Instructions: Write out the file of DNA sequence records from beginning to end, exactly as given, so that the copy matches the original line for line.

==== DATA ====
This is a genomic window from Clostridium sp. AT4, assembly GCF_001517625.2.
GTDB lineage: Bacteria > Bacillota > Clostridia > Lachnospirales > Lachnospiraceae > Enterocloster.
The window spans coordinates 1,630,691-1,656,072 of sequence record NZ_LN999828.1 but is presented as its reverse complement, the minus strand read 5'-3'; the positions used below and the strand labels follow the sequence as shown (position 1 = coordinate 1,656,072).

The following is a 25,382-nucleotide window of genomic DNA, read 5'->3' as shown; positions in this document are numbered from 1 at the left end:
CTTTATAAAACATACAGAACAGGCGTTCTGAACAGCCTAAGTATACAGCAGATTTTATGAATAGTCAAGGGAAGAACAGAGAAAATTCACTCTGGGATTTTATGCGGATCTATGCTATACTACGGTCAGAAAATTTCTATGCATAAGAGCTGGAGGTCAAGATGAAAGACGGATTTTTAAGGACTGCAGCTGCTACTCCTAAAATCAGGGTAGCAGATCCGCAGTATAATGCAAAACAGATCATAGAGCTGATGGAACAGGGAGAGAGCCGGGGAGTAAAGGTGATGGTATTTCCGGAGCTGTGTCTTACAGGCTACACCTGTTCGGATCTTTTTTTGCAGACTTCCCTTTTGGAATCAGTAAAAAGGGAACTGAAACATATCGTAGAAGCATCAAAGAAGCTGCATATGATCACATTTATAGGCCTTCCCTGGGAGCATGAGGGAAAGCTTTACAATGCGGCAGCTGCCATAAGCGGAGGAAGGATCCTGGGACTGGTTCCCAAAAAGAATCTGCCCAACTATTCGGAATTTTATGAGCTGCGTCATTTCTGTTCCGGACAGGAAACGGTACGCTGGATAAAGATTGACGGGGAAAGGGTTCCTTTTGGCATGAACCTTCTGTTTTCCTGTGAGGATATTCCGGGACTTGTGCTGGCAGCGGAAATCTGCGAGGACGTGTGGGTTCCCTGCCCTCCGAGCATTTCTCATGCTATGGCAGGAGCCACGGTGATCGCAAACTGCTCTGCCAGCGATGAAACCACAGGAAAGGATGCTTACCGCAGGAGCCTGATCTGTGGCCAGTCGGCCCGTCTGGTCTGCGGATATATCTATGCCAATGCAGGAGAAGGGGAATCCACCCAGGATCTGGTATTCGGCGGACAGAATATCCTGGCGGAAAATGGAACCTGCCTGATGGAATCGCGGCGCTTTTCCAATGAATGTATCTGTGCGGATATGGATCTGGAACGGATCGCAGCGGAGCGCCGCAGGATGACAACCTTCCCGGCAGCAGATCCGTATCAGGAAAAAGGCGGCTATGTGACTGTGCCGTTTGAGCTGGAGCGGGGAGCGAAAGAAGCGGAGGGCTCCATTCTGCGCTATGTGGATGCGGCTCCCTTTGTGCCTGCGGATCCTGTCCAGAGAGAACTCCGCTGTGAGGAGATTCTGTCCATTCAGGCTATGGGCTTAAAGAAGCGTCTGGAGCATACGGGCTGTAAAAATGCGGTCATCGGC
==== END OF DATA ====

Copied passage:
This is a genomic window from Clostridium sp. AT4, assembly GCF_001517625.2.
GTDB lineage: Bacteria > Bacillota > Clostridia > Lachnospirales > Lachnospiraceae > Enterocloster.
The window spans coordinates 1,630,691-1,656,072 of sequence record NZ_LN999828.1 but is presented as its reverse complement, the minus strand read 5'-3'; the positions used below and the strand labels follow the sequence as shown (position 1 = coordinate 1,656,072).

The following is a 25,382-nucleotide window of genomic DNA, read 5'->3' as shown; positions in this document are numbered from 1 at the left end:
CTTTATAAAACATACAGAACAGGCGTTCTGAACAGCCTAAGTATACAGCAGATTTTATGAATAGTCAAGGGAAGAACAGAGAAAATTCACTCTGGGATTTTATGCGGATCTATGCTATACTACGGTCAGAAAATTTCTATGCATAAGAGCTGGAGGTCAAGATGAAAGACGGATTTTTAAGGACTGCAGCTGCTACTCCTAAAATCAGGGTAGCAGATCCGCAGTATAATGCAAAACAGATCATAGAGCTGATGGAACAGGGAGAGAGCCGGGGAGTAAAGGTGATGGTATTTCCGGAGCTGTGTCTTACAGGCTACACCTGTTCGGATCTTTTTTTGCAGACTTCCCTTTTGGAATCAGTAAAAAGGGAACTGAAACATATCGTAGAAGCATCAAAGAAGCTGCATATGATCACATTTATAGGCCTTCCCTGGGAGCATGAGGGAAAGCTTTACAATGCGGCAGCTGCCATAAGCGGAGGAAGGATCCTGGGACTGGTTCCCAAAAAGAATCTGCCCAACTATTCGGAATTTTATGAGCTGCGTCATTTCTGTTCCGGACAGGAAACGGTACGCTGGATAAAGATTGACGGGGAAAGGGTTCCTTTTGGCATGAACCTTCTGTTTTCCTGTGAGGATATTCCGGGACTTGTGCTGGCAGCGGAAATCTGCGAGGACGTGTGGGTTCCCTGCCCTCCGAGCATTTCTCATGCTATGGCAGGAGCCACGGTGATCGCAAACTGCTCTGCCAGCGATGAAACCACAGGAAAGGATGCTTACCGCAGGAGCCTGATCTGTGGCCAGTCGGCCCGTCTGGTCTGCGGATATATCTATGCCAATGCAGGAGAAGGGGAATCCACCCAGGATCTGGTATTCGGCGGACAGAATATCCTGGCGGAAAATGGAACCTGCCTGATGGAATCGCGGCGCTTTTCCAATGAATGTATCTGTGCGGATATGGATCTGGAACGGATCGCAGCGGAGCGCCGCAGGATGACAACCTTCCCGGCAGCAGATCCGTATCAGGAAAAAGGCGGCTATGTGACTGTGCCGTTTGAGCTGGAGCGGGGAGCGAAAGAAGCGGAGGGCTCCATTCTGCGCTATGTGGATGCGGCTCCCTTTGTGCCTGCGGATCCTGTCCAGAGAGAACTCCGCTGTGAGGAGATTCTGTCCATTCAGGCTATGGGCTTAAAGAAGCGTCTGGAGCATACGGGCTGTAAAAATGCGGTCATCGGC